If there are too many duplicates, you won't find the original.
(It's hard to know the true Waldo in a land of Waldoes.)
An associate editor at The Atlantic magazine, Conor Friedersdorf, wrote a short piece wondering whether, in the future, people who want to remove incriminating evidence about themselves from the internet will resort to creating fake information, or in his words, to "strategically add more content to the cloud as an elaborate diversion:" He predicts that:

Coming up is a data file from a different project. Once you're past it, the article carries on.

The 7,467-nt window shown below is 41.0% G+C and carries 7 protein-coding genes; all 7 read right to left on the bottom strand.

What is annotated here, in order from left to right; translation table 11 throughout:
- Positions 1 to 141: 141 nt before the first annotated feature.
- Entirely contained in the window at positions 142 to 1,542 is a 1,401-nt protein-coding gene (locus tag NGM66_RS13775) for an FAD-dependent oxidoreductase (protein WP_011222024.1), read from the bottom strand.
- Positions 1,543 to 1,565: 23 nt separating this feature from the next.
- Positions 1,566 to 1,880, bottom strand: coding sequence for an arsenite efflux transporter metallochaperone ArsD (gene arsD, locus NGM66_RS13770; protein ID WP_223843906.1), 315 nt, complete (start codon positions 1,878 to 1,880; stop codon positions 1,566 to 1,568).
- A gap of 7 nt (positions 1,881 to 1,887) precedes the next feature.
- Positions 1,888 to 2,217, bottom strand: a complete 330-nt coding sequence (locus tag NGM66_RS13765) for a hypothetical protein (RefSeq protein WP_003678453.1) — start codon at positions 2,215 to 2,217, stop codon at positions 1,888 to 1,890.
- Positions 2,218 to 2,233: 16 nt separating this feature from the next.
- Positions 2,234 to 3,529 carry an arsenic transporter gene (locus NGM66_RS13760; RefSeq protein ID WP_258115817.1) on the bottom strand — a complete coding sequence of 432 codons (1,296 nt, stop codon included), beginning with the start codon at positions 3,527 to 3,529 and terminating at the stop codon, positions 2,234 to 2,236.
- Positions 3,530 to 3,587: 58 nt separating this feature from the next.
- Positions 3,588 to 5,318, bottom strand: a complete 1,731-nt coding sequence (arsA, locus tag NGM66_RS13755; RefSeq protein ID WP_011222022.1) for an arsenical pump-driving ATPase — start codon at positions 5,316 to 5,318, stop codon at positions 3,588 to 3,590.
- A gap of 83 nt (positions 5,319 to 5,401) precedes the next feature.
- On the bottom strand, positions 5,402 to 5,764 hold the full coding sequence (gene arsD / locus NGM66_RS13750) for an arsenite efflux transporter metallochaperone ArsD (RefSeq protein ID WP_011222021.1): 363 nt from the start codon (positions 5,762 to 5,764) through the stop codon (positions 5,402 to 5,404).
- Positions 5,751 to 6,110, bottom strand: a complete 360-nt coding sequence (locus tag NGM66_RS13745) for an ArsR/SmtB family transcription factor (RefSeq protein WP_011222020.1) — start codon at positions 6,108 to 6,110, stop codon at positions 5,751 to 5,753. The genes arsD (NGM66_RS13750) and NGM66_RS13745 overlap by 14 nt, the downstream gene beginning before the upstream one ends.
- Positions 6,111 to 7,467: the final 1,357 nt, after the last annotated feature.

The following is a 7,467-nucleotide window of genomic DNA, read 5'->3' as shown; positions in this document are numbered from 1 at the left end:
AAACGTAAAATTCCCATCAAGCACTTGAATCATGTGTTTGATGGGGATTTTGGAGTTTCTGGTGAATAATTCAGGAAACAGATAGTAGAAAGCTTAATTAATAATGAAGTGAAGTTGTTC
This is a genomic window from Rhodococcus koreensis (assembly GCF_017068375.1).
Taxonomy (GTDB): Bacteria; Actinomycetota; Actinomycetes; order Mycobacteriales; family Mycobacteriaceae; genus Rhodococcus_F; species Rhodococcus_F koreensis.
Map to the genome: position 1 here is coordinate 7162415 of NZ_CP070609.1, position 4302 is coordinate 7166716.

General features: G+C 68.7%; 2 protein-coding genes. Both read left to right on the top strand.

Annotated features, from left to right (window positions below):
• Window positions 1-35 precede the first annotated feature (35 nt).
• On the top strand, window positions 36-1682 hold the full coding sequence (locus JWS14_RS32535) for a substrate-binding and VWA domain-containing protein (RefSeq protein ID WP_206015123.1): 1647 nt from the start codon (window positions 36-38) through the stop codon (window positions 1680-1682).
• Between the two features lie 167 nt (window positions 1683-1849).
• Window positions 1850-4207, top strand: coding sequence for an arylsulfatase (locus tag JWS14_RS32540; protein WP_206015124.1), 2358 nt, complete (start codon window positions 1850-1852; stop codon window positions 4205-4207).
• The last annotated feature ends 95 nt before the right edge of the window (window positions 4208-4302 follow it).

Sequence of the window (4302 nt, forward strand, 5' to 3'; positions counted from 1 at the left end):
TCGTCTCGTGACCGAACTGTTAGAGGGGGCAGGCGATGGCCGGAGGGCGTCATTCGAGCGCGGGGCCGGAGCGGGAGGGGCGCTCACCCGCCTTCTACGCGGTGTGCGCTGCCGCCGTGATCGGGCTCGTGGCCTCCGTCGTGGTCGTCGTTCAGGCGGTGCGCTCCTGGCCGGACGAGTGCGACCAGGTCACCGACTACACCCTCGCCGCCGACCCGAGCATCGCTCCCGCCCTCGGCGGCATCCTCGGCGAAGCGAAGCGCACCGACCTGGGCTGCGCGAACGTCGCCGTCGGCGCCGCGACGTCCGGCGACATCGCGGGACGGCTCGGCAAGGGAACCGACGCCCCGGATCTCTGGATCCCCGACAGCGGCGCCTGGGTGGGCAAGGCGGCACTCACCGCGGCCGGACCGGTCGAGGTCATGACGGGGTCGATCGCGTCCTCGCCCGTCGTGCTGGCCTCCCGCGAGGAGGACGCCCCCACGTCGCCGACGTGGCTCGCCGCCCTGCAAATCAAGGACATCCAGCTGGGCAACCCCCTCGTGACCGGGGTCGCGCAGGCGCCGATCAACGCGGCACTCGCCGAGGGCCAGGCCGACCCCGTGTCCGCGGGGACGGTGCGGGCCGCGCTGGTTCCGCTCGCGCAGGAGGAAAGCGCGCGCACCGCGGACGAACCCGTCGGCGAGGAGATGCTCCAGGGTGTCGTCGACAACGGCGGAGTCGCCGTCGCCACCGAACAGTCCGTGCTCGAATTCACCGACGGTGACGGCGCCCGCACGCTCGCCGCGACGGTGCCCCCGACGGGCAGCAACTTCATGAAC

"...folks will be very careful about aspects of their online identity that can't easily be explained away, like posts to their own Facebook account. But the reality of their presence on the wider Web will be obscured by the deception of adding false content, paying someone to do it for them, or even joining an activist movement that puts out false information about everyone so that anyone can plausibly claim, "Nope, it may seem like I wrote that, or was photographed there, but not really -- it was that pesky activist group, I'm sure you know how it is."A Plausible Thought About the Future: Safeguarding Privacy With Deception, The Atlantic>>
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